of lightweight aggregate ideally suited to making high-strength, durable, and low-permeability concrete wastimely, as it was met with urgency in the marine shippingindustry brought about by the submarine warfare of WorldWar I. As a construction material for boats, portlandcement concrete probably dates from 1848, when Jean-Louis Lambot built a rowboat for use in a pond on hisestate in Miraval, France.
With a hull thickness of 30 to40 mm (1.2 to 1.5 in.), a length of 3.6 m (11.8 ft), and abeam of 1.35 m (4.4 ft), the boat was a success. Other thana hole in the bottom that caused it to sink, it was found ingood condition some 100 years later when it was excavatedfrom the mud and exhibited at a concrete conference inParis. The first ocean-going concrete ship was constructedin 1917. With a displacement of 400 tonnes (440 tons) anda length of 26 m (85 ft), the Norwegian ship
showed marine designers the possibilities and limitationsof using normalweight concrete as a material.
Although vesicular volcanic aggregates had been triedand found capable of reducing the dead weight of ships tomanageable levels, the intrinsic variability of the depositsof aggregate were such that the required high strengthcould not be obtained on a consistent basis. Hayde was apatriotic individual, and with the recognition that hissoon-to-be-patented product could help in the war effort,he offered it free of charge to the government for theduration of the war, provided that the Haydite, the namegiven to his lightweight aggregate product, was manufacturedby the government and not an independent contractor.
His offer was made in a letter dated February 18, 1918,to the Director of the Department of Concrete ShipConstruction, U.S. Emergency Fleet Corporation, Washing-ton, DC. The response was provided on March 6, in a lettersigned by R.G.J. Wig as Chief Engineer and initialed byC.W.B. (Carl W. Boynton). The letter expressed interest inthe “burnt clay as a concrete aggregate in concrete withboat construction and anticipated that the material can bedeveloped to a point where it will give us the requiredstrength, and at the same time reduce the weight of theconcrete materially.” Subsequent testing verified thatHaydite could be used to produce 28 MPa (4000 psi)concrete with a density of 1697 kg/m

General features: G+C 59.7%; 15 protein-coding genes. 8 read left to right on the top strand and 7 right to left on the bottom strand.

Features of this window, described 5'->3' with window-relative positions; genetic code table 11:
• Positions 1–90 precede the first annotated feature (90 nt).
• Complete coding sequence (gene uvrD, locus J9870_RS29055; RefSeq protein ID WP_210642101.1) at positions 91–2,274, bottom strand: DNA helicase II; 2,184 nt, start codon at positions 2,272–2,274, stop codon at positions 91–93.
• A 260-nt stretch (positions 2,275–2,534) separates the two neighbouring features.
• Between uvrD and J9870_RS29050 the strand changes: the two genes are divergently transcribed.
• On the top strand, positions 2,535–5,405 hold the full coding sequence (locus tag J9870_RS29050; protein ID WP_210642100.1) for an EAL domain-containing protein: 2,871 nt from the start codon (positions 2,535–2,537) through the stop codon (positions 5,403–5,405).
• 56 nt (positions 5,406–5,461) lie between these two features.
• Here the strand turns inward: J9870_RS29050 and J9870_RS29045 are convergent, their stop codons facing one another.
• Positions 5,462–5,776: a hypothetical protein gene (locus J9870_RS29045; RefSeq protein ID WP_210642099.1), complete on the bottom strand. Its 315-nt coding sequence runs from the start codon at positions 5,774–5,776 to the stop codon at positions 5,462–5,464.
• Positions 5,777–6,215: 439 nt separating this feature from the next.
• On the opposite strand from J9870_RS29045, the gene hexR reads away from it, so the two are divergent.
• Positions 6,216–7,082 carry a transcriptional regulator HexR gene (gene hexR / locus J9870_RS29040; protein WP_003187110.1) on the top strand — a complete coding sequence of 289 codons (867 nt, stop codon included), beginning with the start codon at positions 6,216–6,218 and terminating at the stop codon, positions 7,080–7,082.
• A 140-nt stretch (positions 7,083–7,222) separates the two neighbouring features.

).With Hayde’s experience making a high-quality light-weight aggregate using a rotary kiln, it was surprisingthat the first ship built by the Department of EmergencyShip Construction was constructed using aggregate fromthe much less efficient down-draft beehive kilns inBirmingham, AL. Sufficient material was produced tosupply concrete for the 272 tonnes (300 ton)
,launched in December 1918. The second concrete shipwas the
, with a length of 132 m (434 ft), a beam of13 m (43 ft), and a full-cargo draft of 8 m (26 ft). The ship’shull was 127 mm (5 in.) thick on the bottom and 100 mm(4 in.) thick on the sides. Cover over the reinforcementwas only about 16 mm (5/8 in.). The aggregates used toconstruct the
were made by the Atlas CementCompany in Hannibal, MO, using the rotary kiln method. Atotal of 6670 tonnes (7350 tons) of expanded aggregateswere shipped to the Fred T. Ley Company, the operator ofthe government shipyard in Mobile, AL.The good performance of rotary-kiln-produced light-weight aggregate when used for concrete ship constructionwas not missed by government employee Carl Boynton,who proceeded to arrange for a patent to cover what wasessentially covered in Hayde’s patent. This is especiallysurprising in that Boynton had expressed to Appo, one ofHayde’s associates in the Haydite company, that “theprocess…was entirely outside his knowledge of burningmaterials and burning processes.”On May 7, 1928, at the Court of Appeals of the District ofColumbia, a decision was rendered that the court was“convinced that Boynton derived his knowledge of theinvention from Hayde, and that Hayde is entitled to theaward of priority.” A key piece of evidence in the case wasthe letter Hayde had written to his nephew George. Apetition for a rehearing was denied on June 1, 1928.Unfortunately, that victory came some 16 days after Haydedied when traveling by rail from Montreal to Kansas City.
ProduCIng a LEgaCy
Hayde’s research, which began about 1897, had estab-lished by 1917 the basic parameters for aggregate productionthat led to our modern lightweight concrete industry. Thetemperature regime and degree of expansion of theaggregates has remained unchanged over the years. It is agreat benefit to modern designers that they can look backwith confidence at a track record of nine decades of goodperformance with this essentially unchanged product,invented and brought into commercial production by
lays a wreck in pieces at Crystal Beachon the southern tip of Cape May, NJ. One of theauthors visited the wreck about 1980 and foundthe concrete of very poor quality. The
wasscuttled decades ago off the coast of Galveston, TX.One of the authors visited the
in 1985 andobserved that the concrete was generally in excellentcondition, and the imprint of the form boards couldstill be clearly seen—even at the water line. As is thecase of the concrete ships from World War II, themain deck shows distress mainly due to improperconcreting practice. Nevertheless, the concrete wasin generally good condition and shows what can beexpected of concrete made with rotary-kiln-producedlightweight aggregate.